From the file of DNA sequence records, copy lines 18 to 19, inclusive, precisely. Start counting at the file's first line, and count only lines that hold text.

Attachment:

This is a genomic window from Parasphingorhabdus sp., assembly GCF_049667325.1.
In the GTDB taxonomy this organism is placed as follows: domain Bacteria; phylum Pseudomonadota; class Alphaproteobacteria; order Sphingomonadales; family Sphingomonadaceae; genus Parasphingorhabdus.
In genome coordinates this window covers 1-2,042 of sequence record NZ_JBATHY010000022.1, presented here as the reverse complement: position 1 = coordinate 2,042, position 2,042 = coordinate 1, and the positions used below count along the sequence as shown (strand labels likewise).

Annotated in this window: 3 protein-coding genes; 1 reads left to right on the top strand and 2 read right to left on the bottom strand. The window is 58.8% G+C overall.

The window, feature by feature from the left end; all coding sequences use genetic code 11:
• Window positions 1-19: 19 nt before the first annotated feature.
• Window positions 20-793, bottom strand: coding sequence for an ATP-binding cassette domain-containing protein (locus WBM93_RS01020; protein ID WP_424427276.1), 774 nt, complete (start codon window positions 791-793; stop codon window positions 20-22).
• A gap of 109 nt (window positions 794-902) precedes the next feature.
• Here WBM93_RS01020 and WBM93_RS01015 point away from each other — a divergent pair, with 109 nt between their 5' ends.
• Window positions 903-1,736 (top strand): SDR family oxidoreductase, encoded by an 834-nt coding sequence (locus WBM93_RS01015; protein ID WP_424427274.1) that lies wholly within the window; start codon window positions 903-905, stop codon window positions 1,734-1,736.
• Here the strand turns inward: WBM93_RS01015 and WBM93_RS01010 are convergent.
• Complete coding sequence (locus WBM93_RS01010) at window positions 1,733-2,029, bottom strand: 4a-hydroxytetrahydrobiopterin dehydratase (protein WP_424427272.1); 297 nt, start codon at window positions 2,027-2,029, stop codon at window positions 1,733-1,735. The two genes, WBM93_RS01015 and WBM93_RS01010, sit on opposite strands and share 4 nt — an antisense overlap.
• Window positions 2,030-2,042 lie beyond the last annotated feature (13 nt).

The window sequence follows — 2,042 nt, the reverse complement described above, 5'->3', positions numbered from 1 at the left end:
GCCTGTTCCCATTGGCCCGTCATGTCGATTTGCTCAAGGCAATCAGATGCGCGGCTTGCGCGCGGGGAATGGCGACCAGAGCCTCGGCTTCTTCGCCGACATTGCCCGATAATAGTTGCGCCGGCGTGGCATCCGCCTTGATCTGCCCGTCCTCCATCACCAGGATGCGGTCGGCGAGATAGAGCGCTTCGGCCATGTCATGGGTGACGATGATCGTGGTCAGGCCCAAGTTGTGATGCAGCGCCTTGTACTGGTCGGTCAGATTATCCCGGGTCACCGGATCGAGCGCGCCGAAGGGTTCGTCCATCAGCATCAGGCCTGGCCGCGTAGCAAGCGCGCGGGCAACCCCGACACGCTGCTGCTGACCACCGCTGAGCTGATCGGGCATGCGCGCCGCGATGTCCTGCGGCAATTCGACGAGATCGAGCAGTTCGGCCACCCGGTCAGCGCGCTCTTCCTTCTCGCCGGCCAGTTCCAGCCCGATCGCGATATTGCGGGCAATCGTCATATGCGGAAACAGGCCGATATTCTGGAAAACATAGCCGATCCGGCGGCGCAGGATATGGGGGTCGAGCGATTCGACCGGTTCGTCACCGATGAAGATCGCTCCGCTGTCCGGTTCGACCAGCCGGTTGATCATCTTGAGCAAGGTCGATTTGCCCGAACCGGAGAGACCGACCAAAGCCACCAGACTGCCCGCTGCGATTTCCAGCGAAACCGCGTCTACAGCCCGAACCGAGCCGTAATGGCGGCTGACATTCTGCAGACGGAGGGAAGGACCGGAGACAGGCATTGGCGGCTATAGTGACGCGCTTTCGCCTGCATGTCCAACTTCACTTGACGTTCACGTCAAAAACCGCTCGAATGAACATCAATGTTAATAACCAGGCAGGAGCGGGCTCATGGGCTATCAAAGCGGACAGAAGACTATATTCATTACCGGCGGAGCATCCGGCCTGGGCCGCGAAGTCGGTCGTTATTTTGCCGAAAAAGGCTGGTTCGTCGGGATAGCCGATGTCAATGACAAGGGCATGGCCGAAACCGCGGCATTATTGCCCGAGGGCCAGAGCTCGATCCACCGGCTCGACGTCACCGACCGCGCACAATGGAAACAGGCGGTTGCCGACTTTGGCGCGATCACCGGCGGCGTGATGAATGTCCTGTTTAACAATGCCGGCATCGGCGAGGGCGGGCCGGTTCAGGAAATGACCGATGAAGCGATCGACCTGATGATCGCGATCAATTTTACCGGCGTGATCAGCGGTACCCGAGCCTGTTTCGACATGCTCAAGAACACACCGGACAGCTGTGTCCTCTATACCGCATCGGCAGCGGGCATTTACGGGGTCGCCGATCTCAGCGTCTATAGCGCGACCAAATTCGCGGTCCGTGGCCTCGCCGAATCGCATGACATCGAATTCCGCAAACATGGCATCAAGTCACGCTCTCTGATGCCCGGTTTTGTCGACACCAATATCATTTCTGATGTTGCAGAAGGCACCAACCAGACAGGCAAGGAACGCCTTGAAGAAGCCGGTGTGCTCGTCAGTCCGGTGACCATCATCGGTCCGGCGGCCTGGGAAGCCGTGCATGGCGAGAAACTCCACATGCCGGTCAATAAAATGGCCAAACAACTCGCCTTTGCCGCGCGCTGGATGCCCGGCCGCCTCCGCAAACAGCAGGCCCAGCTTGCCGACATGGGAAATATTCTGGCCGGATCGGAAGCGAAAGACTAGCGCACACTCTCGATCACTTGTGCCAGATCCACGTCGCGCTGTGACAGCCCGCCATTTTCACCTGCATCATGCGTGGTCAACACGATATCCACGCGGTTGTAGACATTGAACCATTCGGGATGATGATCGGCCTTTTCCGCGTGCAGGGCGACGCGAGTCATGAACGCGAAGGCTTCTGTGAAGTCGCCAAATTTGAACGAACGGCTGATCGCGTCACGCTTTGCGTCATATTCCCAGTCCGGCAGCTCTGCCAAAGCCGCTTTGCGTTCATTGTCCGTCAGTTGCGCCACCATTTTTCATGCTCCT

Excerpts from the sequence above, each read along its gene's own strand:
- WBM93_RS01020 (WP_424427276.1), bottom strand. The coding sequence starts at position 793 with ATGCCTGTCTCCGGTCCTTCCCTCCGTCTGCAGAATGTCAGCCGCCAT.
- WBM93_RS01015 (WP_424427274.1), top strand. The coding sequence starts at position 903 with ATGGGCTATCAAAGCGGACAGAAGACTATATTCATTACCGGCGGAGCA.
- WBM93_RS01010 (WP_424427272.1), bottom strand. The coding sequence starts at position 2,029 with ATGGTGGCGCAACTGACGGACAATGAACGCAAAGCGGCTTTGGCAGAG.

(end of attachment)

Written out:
- WBM93_RS01015 (WP_424427274.1), top strand. The coding sequence starts at position 903 with ATGGGCTATCAAAGCGGACAGAAGACTATATTCATTACCGGCGGAGCA.
- WBM93_RS01010 (WP_424427272.1), bottom strand. The coding sequence starts at position 2,029 with ATGGTGGCGCAACTGACGGACAATGAACGCAAAGCGGCTTTGGCAGAG.